In my earlier blog entry, “Requiescat in Pace,” (November 18) I remembered some of my own dear dead, including my husband, Professor Morton Klass. I alluded to a lifelong argument we’d had that started the very first night we met and was never resolved: Why did Franz Kafka choose the roach in “Metamorphosis”? Mia, a reader, has written to ask about the argument.
There I was, newly out of graduate school, the proud possessor of a Master of Fine Arts Degree in Writing from the University of Iowa Writers Workshop. In my own eyes I was thus officially licensed!
Mort edited pulp magazines at the time. He was attending college at night while supporting a widowed mother and a sister. I ALREADY KNEW EVERYTHING THERE WAS TO KNOW ABOUT LITERATURE! YOU HAD ONLY TO ASK ME!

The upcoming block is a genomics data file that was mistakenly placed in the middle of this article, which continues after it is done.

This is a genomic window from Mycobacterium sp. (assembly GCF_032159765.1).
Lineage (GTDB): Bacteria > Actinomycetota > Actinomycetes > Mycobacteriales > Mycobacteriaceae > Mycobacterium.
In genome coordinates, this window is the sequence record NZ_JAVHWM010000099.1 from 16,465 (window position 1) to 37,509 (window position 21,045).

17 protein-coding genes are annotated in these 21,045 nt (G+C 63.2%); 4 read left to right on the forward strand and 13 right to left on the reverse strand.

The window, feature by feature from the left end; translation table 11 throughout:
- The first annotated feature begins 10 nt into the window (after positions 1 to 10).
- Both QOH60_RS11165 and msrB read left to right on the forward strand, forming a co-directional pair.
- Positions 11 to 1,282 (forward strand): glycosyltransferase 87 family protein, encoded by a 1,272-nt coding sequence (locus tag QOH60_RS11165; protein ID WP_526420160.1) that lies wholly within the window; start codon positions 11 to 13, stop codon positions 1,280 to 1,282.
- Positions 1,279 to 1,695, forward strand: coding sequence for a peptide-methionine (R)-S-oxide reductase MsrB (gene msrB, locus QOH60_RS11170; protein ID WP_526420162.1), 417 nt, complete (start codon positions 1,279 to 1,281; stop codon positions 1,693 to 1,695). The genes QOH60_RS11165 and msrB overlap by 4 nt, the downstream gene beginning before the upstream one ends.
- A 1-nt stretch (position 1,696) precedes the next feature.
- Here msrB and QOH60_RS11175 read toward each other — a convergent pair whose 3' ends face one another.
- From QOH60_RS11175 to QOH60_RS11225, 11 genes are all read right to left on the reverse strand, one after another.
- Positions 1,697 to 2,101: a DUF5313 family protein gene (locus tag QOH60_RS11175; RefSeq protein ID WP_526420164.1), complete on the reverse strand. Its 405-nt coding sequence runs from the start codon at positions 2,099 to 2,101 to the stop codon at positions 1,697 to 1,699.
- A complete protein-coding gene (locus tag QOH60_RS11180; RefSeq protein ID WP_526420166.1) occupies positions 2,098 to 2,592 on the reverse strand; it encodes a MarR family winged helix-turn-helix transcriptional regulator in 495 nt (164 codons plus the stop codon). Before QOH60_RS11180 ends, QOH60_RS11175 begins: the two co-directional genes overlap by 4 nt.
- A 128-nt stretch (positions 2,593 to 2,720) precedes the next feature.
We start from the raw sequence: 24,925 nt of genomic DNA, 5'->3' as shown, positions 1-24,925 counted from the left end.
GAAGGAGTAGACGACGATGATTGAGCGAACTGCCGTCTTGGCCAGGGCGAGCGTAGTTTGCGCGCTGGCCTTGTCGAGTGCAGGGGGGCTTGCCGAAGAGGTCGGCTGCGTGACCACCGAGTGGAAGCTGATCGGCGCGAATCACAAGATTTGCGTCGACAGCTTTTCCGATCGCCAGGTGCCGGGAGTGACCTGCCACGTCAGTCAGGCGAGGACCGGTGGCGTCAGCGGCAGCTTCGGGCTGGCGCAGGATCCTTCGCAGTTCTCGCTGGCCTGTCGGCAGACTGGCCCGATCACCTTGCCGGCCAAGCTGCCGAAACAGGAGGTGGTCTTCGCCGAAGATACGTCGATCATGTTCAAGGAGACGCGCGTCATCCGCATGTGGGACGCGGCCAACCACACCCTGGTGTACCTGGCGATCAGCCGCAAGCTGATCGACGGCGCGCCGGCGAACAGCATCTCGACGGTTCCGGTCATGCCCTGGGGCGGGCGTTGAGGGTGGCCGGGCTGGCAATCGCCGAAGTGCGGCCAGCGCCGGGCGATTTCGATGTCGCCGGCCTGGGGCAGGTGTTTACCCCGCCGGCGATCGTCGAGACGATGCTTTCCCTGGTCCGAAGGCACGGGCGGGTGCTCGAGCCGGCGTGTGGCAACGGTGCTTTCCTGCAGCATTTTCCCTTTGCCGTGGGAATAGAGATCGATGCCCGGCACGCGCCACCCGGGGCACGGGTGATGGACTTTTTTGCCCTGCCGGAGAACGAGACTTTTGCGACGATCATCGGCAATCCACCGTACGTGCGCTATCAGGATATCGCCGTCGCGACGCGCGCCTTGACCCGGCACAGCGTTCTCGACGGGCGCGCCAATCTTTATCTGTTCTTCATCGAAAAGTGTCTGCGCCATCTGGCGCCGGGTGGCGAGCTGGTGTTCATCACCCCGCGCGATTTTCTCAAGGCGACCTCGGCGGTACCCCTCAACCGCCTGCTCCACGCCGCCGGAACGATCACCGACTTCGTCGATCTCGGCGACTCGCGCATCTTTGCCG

I was absolutely convinced that Kafka carefully chose the roach because it was disgusting, symbolic of the lowest form of life. You see a roach; you say, “Uggh!” It disgusts you.
Mort laughed at me. “That’s not the way it works. Kafka was living in a middle European tenement much like this. He needed a symbol. He looked up at the wall and there it stood poised perfectly – a huge stupid disgusting roach! ‘Voila!’ he said.”
This argument was NEVER resolved. Thinking about it all again makes me terribly nostalgic. But also makes me grateful. I had Mort. How lucky I was. Even if he was wrong!